Discord plagues Trumbull GOP
The Trumbull County Republican Party has been in a state of flux for nearly a year with resignations from seven party officers.
The recent election of new officers has done little to smooth over the divisiveness.
By most accounts, Michael Bollas, elected chairman last week, is well liked and respected by party members.
In defeating former party chairman Kevin Wyndham for the leadership position 37-22, Bollas said his top priority was “to bring the factions together.”
But immediately following Bollas’ election as chairman, he permitted Cheryl Tennant, his sister, and Marleah Campbell to seek removal of county Commissioner Niki Frenchko as auxiliary chairwoman.
Frenchko was appointed to the post at a June 10 party reorganization meeting when no one else wanted it.
It wasn’t until after a vote to remove Frenchko was postponed that the party’s executive committee elected Tennant as deputy treasurer and Campbell as secretary at the Aug. 4 meeting.
The eligibility of Frenchko and some other officer candidates was raised at the June 10 meeting. Despite numerous requests to address it before the votes, party leadership refused to discuss it then.
The issue stems from a March 12 meeting at which the central committee changed its bylaws to state its elected officers “must be a registered Republican for four consecutive years.”
In a letter to central committee members before the meeting from Tennant, who declined June 10 to run for re-election as secretary, typed in red italics and underlined was: “If you are considering running for any office, you must provide a certified voter history from the Trumbull Board of Elections showing that you have been a registered Republican in Trumbull County for four years.”
Frenchko voted issues only in 2018, the same year she unsuccessfully ran for county commissioner as an independent. She didn’t become affiliated with the Republican Party until 2020, when she successfully ran for commissioner. Prior to that, Frenchko voted Democratic in 2014, 2016 and 2017.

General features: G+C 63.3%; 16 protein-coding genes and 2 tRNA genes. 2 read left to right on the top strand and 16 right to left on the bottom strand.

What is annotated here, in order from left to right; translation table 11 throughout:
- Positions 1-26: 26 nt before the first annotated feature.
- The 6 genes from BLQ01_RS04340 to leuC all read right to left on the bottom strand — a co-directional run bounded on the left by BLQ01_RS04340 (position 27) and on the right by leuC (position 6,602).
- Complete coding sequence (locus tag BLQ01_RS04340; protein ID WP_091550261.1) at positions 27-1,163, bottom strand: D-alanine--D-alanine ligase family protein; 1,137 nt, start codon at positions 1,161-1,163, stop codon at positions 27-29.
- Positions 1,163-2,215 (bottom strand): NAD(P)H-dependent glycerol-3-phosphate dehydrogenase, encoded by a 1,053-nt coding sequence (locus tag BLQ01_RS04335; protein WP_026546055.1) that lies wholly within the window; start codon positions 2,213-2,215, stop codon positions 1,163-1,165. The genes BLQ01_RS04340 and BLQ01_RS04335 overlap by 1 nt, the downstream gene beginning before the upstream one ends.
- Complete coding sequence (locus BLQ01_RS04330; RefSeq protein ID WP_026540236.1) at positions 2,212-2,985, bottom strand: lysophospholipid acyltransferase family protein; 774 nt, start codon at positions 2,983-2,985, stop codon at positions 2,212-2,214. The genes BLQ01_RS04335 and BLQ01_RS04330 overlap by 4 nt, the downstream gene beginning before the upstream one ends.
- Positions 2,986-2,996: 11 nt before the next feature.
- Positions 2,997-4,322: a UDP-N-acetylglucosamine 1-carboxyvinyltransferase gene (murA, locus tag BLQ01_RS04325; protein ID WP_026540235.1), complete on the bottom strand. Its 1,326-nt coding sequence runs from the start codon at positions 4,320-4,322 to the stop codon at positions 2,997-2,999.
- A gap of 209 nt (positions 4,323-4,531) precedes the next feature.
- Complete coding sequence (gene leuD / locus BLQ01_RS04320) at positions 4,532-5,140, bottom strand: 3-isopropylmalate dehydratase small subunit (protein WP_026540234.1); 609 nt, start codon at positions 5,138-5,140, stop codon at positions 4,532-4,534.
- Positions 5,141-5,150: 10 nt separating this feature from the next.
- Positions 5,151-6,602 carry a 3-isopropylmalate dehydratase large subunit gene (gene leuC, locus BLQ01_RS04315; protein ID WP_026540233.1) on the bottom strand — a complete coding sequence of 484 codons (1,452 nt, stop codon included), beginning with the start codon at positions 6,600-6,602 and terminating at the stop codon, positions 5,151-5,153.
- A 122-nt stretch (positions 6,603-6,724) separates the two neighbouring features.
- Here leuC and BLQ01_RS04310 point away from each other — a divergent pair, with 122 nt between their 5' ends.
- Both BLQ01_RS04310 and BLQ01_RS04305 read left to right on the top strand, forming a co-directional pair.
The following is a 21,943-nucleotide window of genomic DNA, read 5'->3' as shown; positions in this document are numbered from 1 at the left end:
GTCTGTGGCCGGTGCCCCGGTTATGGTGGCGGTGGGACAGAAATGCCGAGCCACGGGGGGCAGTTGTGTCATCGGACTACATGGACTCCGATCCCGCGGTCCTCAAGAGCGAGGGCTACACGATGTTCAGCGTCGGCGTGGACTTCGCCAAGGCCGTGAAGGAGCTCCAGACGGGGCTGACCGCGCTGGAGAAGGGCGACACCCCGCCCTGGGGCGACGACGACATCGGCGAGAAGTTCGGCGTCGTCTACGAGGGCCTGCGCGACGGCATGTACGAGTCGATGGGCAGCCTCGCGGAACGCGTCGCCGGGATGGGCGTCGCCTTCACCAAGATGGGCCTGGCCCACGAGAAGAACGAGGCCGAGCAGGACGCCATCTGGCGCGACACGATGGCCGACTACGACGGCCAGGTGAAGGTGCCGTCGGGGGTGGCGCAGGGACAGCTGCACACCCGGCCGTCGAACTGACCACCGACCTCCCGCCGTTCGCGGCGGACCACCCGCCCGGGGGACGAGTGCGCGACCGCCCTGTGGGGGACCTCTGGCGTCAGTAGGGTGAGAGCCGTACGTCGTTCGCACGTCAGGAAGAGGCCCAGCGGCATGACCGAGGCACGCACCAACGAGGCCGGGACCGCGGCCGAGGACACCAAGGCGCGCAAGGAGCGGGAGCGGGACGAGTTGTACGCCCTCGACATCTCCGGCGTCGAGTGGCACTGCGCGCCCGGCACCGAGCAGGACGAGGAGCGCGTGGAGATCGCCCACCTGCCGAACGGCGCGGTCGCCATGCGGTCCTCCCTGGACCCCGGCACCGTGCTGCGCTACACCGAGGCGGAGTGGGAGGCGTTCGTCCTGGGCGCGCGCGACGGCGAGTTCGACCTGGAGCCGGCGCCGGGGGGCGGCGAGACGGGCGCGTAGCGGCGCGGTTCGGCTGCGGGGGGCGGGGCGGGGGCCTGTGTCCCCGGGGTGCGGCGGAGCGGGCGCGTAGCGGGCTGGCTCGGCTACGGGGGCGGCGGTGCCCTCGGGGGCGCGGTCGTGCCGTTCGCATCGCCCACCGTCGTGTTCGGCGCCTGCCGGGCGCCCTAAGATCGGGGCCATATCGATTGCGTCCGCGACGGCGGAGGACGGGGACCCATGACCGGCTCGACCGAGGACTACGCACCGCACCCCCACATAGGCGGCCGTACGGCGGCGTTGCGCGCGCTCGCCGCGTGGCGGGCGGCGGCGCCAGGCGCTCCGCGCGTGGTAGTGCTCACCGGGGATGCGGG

That would mean she doesn’t meet the four-year requirement.
Frenchko pointed out that Robert Carr, the party’s first vice chairman, didn’t vote in the 2018 or 2020 Republican primaries, making him also ineligible for his position.
Kenneth Kline, who resigned July 17 as chairman after winning re-election at the June 10 reorganization meeting, and his daughter, Gabrielle, who was elected June 10 as party secretary and resigned July 19, had their eligibility questioned as they voted nonpartisan in 2019 when they had the opportunity to vote as Republicans. The younger Kline voted for the first time this past May as a Republican.
Bollas, Tennant and Campbell said Carr and Frenchko were different.
“The R carries over until you change it,” Campbell said.
Bollas added that the “bylaws say four years consecutive voting. It doesn’t say anything about primaries.”
Ohio election law, according to the secretary of state’s office, is that “an individual affiliates with a political party by voting in that party’s primary election. An individual does not register a political party preference when they register to vote.”
Also, under state law, “An elector is considered to be a member of a political party if they voted in that party’s primary election within the preceding two calendar years.”
Carr voted in the 2022 Republican primary. He didn’t in 2018 or 2020 and before that, voted in the 2016 Republican primary.
Tennant read the bylaws that state party officers can be removed for three reasons — none of which mentions violating the Republican voting requirement — at a meeting called for that specific purpose with a two-thirds vote in favor of removal.
Despite objections, those wanting to remove Frenchko persisted.
There was finally a moment of reason when Steve Tharp, a central committeeman, said: “Clearly, the table is not prepared to address this issue,” and “we have destroyed all of the collegial atmosphere that we had here.”
Bollas then agreed that proper notice would be given for a meeting at a later date to consider Frenchko’s removal.
As for Carr, that wasn’t discussed. But he told me he’s giving serious consideration to resigning because being a party officer is taking up too much of his time.
It looks like Bollas has a lot of work to do in unifying the party.
Skolnick covers politics for The Vindicator and the Tribune Chronicle.